3 Key Points to Note in Upcoming Google Q1 Earnings Call

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Google Q1 Earnings Call: What to Expect

With media attention focused on Mark Zuckerberg, some investors might have forgotten that Alphabet Inc (NASDAQ:GOOGL) is due for an earnings review on Monday, April 23, 2018. Not us, though. We’ve had the Google earnings report date fixed on our calendar for weeks.

The company is supposedly changing how it reports income, so we’re watching earnings like a hawk. Also, we think the Google Q1 earnings call should be particularly interesting because analysts are going to ask some tough questions.

Google expects this. It knows that analysts, myself included, read “changes to reporting standards” as camouflage for deeper financial troubles. That’s why notices have dripped out of the company’s PR division, foreshadowing changes to the quarterly report.

We’ve combed through those statements. Below are three highlights we consider important:

  1. Nest is no longer in the “Other Bets” division. Don’t be fooled if you see a burst of Google’s core revenue. There’s almost certainly an equivalent drop in its “Other Bets” revenue, owing to the fact that Google Nest revenue is being moved from one category to another. Google bought Nest Labs several years ago in order to bulk up its connected home division (WiFi-enabled thermostats, security cameras, connected speakers etc.). Nest was a leader in those products but the company’s engineering team and Google’s cult of personality didn’t work well together. There were major hiccups in the first few years. But now things are taking off; Nest revenues are surging and Google wants to highlight those improvements in its quarterly report. Hence the move.
  2. Does Google make smart investments? We’ll find out. According to the Accounting Standards Update 2016-01 from the Financial Accounting Standard Board (FASB), Google must now report “unrealized gains or losses” on investments. Considering that Google invests in dozens of projects, this rule change could shake up the earnings report. After all, we have no idea if Google has been a good investor. But we’re about to find out. (Source: “Financial Instruments—Overall (Subtopic 825-10),” FASB, last accessed April 23, 2018.)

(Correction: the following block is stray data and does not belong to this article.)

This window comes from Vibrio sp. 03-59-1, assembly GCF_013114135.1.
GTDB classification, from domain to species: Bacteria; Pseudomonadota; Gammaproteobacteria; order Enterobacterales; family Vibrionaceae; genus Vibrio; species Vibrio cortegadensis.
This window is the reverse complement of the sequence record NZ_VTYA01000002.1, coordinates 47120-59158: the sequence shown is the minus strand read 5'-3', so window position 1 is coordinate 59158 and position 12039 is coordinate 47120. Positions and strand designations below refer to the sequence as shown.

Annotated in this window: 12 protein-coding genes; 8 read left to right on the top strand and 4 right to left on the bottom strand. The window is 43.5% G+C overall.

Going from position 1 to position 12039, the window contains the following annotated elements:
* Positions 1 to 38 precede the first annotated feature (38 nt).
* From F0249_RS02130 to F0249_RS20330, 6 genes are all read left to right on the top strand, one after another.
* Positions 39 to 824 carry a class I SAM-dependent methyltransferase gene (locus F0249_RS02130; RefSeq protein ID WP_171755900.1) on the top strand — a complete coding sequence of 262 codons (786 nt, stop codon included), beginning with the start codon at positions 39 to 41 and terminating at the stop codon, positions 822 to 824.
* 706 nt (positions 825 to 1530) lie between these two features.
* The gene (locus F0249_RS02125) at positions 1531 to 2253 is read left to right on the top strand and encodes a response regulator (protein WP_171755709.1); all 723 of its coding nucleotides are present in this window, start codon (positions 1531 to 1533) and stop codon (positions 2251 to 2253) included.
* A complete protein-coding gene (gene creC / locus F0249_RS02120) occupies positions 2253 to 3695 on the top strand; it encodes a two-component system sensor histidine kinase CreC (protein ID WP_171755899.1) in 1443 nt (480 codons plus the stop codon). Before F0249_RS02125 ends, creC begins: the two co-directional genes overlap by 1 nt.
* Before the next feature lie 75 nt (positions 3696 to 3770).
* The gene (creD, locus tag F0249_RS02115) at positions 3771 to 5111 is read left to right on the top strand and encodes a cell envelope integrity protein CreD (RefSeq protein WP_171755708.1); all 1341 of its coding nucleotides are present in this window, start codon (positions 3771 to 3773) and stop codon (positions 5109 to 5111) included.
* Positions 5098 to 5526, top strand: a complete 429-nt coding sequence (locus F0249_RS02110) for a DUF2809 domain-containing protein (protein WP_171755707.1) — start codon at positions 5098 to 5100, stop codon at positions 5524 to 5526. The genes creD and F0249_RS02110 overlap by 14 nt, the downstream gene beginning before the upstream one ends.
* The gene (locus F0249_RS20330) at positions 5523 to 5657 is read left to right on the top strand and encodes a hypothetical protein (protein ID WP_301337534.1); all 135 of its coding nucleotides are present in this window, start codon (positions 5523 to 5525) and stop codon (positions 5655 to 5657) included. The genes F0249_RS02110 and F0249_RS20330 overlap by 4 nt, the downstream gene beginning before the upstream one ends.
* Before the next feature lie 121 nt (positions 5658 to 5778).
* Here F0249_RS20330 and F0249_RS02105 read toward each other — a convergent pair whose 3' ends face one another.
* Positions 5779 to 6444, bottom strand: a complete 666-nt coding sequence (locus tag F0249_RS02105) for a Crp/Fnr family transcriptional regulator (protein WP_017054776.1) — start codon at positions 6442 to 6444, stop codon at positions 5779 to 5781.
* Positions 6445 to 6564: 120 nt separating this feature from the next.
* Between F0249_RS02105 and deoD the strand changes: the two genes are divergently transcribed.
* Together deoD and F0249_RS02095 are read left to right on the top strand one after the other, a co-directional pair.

3. Google is changing its advertising metrics. Rather than showing how often people click on ads, Google will show us how often people see ads. That’s a clever sleight of hand, all done in the name of simplification. I’m not buying it. What’s more likely is that Google is fighting with Facebook, Inc. (NASDAQ:FB) for ad dollars—meaning it has to spend more for traffic acquisition—and it doesn’t want you to know. (Source: “A few new accounting, reporting, and disclosure items in our Q1 earnings,” Alphabet Inc, last accessed April 23, 2018.)

What do these changes mean for the Google stock price today?

Well, I expect a positive bounce from Nest’s inclusion in the “core” group. Realistically, we’re just seeing two piles of revenue become one giant pile of revenue, but that has a strong psychological effect nonetheless.

I also believe that Google is a pretty good investor. A quick scroll through its portfolio reveals some big-name unicorns (Silicon Valley slang for startups with at least a $1.0-billion valuation) and dozens of other promising ventures.

But now let’s zoom out to 10,000 feet. Why is Google enacting these changes? Is there trouble in paradise? Should we expect a drop in Google’s earnings per share?

Google’s Big Transition

Until very recently, Google’s eggs were clustered in one basket: advertising. The company drew about 98% of its revenue from that source.

However, management realized that this dependence would sooner or later spiral into an addiction, so it set about diversifying Google’s business. The company is down to 85% concentration in ad revenues.

Driverless cars, artificial intelligence, robotics—Google dipped its toes into every major trend in order to keep GOOGL stock moving up and to the right. Even so, investors continue to worry that Google is overdependent on online advertising.

You can see that, plain as day, in the long-term arc of GOOGL stock prices.

Chart courtesy of StockCharts.com

You see, Google’s “traffic acquisition costs” (34%) are growing faster than sales (24%). Investors took that as a bad omen for profitability. Luckily, Google’s push into hardware matured last year, bringing in an unexpected $1.2 billion. (Source: “Alphabet Announces Fourth Quarter and Fiscal Year 2017 Results,” Alphabet Inc, February 1, 2018.)

It’s still early days for Google’s side hustles, but the burst of profitability might help soothe investors’ nerves. Plus, it might help to see that Google’s investments were working quietly in the background, accruing gains without us knowing.

In any case, I’m personally bullish on the company’s ability to diversify.

So, no, I don’t expect a drop in Google’s earnings per share. In fact, the addition of realized gains makes me think that the company will beat the consensus estimate of $9.35 in earnings per share on $30.36 billion in revenue. We’ll find out if I’m right today at 4:30 p.m. ET.